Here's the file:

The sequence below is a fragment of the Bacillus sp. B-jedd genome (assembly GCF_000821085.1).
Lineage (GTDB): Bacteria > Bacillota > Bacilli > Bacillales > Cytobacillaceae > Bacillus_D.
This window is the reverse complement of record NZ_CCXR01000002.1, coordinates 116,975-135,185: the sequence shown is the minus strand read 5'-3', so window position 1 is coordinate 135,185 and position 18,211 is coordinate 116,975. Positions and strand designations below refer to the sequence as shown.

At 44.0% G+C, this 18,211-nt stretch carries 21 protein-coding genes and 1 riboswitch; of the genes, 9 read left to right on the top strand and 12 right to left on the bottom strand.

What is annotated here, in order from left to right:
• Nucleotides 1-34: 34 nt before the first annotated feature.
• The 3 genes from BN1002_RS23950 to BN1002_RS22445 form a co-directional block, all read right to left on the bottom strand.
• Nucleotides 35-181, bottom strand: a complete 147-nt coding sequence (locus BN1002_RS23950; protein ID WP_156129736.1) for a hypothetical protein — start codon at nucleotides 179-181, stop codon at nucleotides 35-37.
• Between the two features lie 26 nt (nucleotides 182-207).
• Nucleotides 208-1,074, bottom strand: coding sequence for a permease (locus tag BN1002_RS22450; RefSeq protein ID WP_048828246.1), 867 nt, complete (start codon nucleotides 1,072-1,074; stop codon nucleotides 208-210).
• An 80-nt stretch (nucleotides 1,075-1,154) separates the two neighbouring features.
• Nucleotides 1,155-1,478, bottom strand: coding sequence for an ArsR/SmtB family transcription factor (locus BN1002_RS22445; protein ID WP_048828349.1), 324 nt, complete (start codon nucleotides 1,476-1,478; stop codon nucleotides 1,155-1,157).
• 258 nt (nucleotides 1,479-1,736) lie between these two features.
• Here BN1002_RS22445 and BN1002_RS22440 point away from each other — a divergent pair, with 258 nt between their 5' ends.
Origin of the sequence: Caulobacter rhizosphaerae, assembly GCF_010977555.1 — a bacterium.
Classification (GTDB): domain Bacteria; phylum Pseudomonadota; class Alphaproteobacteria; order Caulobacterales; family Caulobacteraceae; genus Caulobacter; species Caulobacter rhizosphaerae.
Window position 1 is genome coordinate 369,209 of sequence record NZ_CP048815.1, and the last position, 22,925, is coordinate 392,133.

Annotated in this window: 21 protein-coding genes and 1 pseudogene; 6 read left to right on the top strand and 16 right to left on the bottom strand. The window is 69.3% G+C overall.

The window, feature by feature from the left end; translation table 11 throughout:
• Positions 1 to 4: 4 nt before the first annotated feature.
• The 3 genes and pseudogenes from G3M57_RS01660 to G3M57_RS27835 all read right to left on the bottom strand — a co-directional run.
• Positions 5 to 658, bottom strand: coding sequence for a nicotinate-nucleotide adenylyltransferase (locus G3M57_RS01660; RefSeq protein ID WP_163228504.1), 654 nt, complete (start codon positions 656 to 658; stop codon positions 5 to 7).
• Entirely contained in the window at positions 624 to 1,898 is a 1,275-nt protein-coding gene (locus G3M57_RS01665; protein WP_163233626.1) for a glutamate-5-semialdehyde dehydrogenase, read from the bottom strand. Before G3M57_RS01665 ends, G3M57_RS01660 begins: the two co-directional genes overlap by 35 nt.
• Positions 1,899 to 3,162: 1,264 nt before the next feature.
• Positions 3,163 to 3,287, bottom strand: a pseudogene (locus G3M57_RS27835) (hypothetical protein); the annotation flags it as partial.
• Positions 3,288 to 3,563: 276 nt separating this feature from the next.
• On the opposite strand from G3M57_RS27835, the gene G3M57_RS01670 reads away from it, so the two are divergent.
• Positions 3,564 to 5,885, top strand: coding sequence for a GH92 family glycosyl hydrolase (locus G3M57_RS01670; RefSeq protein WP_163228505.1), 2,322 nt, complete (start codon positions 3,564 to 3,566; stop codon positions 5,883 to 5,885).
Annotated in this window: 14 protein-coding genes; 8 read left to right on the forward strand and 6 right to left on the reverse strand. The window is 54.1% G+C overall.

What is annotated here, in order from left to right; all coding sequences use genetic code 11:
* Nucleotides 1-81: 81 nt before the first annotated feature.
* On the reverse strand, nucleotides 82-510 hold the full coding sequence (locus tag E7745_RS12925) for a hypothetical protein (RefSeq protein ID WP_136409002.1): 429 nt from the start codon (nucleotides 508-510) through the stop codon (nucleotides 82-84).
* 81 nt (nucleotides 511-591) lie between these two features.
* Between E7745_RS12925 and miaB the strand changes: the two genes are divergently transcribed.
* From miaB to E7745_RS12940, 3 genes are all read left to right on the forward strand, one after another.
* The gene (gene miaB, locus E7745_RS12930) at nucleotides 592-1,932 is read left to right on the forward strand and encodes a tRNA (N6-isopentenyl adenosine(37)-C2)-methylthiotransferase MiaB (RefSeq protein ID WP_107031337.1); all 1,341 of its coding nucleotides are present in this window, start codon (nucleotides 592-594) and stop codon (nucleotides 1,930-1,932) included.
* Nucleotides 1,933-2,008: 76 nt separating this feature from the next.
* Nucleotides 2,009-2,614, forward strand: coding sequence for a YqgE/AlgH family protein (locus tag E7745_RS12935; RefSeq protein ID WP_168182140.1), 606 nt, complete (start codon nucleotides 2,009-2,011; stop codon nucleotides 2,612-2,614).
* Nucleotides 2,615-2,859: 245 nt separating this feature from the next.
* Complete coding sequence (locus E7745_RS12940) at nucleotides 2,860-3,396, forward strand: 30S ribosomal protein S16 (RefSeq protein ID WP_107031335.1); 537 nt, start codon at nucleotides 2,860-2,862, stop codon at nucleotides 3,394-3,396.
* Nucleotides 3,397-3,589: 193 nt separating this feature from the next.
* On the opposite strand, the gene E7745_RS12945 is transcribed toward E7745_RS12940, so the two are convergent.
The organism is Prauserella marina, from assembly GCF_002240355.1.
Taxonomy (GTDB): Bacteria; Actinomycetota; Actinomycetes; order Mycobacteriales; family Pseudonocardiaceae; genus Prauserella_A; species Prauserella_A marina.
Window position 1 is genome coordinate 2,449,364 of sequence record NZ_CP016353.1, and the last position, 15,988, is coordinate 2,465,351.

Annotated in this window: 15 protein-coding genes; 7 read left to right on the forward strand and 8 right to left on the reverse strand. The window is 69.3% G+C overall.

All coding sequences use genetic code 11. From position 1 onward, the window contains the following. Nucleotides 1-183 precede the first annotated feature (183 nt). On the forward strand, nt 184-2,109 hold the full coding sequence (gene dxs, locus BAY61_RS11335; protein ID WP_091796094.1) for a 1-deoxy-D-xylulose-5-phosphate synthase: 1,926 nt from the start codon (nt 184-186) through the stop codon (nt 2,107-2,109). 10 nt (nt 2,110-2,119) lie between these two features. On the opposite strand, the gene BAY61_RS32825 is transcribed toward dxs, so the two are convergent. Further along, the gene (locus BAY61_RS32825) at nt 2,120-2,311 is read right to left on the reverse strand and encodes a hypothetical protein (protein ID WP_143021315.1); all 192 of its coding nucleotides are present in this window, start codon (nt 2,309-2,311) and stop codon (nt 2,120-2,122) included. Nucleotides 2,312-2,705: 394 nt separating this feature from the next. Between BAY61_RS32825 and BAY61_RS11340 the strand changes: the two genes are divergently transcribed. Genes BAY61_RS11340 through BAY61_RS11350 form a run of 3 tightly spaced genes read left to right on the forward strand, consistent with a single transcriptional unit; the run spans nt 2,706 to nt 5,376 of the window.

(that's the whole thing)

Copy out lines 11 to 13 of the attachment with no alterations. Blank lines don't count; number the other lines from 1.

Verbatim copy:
• An 80-nt stretch (nucleotides 1,075-1,154) separates the two neighbouring features.
• Nucleotides 1,155-1,478, bottom strand: coding sequence for an ArsR/SmtB family transcription factor (locus BN1002_RS22445; protein ID WP_048828349.1), 324 nt, complete (start codon nucleotides 1,476-1,478; stop codon nucleotides 1,155-1,157).
• 258 nt (nucleotides 1,479-1,736) lie between these two features.